Tonight, an older African American woman stopped me on the Senate Floor and said “if you believe in this, you keep fighting on.” We did!
As the 148th Delaware General Assembly legislative session ended, the House and Senate passed Senate Joint Resolution 17, an interim affirmation of the Delaware State Board of Education’s approval of the Wilmington Education Improvement Commission’s redistricting plan and Senate Bill 300, which clarifies the funding implications and supports further analysis by the Commission.
In a related action, Governor Markell committed to put no less than $7.5 million in his FY 2018 plan to support the Commission’s plan, specifically to begin to change the 70-year old student funding formula. In a letter to the Wilmington delegation, Markell said, “I am proud to have worked alongside you in these efforts and pleased to commit that I will recommend an appropriation of the funds necessary and sufficient to fund the first year of implementation of the proposals of the Wilmington Education Improvement Commission, specifically an amendment to the unit count that would carry additional support for low-income students, English Language Learners and students with special needs statewide.”
Earlier this morning, I noted that because the “necessary and sufficient” funding has not yet been provided that we will immediately call on the Commission to suspend the timetable for implementing its plan.
While I am disappointed with several aspects of this legislative season, SJR17 allows the Commission to fight another day. After 62 years of waiting, fight on we will. The Commission is wholly committed to reducing the fragmentation and dysfunction caused by 23 different school systems currently serving Wilmington children, less than 10% of Delaware’s student population. In addition, the Commission will continue to focus attention on the needs of low-income students, English language learners, and other students with special needs in Wilmington and throughout Delaware. That includes meeting the non-instructional needs of these students, engaging empowered parents in school reform, and changing the antiquated funding system for students and schools that has for many years created sustained inequities dating back to well before Brown v Board of Education (1954). I am grateful to the 22 other commissioners, the previous members of the Wilmington Education Advisory Committee, and the more than 10,000 community members who have been participating in this process.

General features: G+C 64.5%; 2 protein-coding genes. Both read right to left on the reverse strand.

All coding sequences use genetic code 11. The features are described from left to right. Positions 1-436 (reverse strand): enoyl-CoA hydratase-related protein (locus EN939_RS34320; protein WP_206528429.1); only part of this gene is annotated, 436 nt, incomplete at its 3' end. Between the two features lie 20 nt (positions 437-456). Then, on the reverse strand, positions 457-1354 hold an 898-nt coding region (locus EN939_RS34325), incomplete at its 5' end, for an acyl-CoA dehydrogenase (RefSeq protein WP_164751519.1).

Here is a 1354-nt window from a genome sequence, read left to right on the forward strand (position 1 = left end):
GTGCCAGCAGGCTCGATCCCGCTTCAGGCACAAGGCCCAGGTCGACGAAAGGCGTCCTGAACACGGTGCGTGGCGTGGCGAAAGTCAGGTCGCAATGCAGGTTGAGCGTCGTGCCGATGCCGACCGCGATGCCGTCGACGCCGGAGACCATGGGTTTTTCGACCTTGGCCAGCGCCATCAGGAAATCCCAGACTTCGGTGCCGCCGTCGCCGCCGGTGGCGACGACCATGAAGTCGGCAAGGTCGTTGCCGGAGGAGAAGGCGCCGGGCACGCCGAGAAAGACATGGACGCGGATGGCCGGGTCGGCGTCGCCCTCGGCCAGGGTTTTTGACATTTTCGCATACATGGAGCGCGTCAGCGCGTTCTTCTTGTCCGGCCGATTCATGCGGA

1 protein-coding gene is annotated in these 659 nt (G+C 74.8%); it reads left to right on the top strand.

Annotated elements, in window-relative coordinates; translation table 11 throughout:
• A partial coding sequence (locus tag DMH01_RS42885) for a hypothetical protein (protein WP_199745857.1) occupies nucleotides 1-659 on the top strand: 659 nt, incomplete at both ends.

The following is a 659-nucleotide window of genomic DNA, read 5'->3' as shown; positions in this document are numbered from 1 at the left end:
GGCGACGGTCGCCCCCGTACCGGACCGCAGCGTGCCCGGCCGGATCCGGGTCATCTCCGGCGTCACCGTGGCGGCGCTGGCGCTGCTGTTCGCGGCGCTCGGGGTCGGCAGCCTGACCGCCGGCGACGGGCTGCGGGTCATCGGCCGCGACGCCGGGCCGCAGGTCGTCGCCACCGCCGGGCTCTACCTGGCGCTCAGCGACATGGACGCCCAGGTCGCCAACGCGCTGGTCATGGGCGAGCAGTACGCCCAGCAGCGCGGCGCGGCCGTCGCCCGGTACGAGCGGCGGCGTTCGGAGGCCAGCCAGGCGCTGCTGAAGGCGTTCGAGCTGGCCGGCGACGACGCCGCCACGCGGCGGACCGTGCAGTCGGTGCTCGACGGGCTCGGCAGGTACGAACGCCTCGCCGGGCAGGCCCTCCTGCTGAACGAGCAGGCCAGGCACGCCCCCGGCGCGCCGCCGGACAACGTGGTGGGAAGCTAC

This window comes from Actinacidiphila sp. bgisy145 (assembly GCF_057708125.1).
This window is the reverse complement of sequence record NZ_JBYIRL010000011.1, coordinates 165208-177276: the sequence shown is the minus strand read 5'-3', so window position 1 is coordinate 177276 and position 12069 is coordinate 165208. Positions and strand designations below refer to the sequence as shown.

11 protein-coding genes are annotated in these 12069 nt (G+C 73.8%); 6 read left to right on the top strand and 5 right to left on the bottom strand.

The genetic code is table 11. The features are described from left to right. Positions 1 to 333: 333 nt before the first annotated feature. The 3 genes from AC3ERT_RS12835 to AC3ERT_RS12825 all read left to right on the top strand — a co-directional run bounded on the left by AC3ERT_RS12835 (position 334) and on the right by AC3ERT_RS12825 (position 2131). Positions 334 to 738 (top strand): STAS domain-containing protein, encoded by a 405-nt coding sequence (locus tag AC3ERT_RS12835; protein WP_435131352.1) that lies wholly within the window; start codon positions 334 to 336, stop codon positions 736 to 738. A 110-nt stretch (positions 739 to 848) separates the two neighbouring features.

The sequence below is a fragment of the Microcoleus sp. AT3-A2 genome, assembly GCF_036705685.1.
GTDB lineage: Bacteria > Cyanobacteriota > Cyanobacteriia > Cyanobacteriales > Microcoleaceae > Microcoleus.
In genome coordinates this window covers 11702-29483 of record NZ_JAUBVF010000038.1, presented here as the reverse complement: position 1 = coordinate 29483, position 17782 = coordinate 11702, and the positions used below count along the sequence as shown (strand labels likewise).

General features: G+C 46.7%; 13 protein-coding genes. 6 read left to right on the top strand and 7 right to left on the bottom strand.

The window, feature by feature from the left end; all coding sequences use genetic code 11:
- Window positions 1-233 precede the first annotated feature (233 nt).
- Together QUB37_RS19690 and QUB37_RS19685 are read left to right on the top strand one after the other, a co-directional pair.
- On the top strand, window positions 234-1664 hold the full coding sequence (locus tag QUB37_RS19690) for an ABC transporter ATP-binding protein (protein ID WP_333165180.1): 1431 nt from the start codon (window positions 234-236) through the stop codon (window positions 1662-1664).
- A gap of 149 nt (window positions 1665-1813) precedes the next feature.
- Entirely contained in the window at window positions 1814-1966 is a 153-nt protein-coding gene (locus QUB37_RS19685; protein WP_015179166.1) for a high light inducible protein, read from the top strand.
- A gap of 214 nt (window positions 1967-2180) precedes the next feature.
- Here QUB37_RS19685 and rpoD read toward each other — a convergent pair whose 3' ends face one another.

I urge your continued resolve.
There are some key words in this, especially Markell saying “to commit that I will recommend an appropriation of funds…“ That isn’t a guarantee that the next Governor will do the same or that the 149th General Assembly will either. We don’t know what the state’s financial picture will be a year from now. But for now, WEIC lives after most thought it was dead and buried. I find it odd that Allen talks about how 23 different school systems serve Wilmington students but the WEIC plan would only reduce that to 22. Granted, Christina has a lot of Wilmington students, but that is still a lot students going to other districts or charters. I will see what this additional year of planning will produce. But it looks like I am not done writing about WEIC despite what I wrote earlier today. I talked to Rep. Charles Potter after the vote and he said this isn’t what he wanted, but it keeps WEIC alive and it is about the students.
Senate Bill 93 passed, one of two Autism bills introduced last year. Senate Bill 92, however, was another victim of funding issues in the state. An amendment was added to Senate Bill 93 in the House which got rid of the Senate Amendment that had the DOE getting involved. The Autism community in Delaware felt that was an unwelcome presence. Good for them!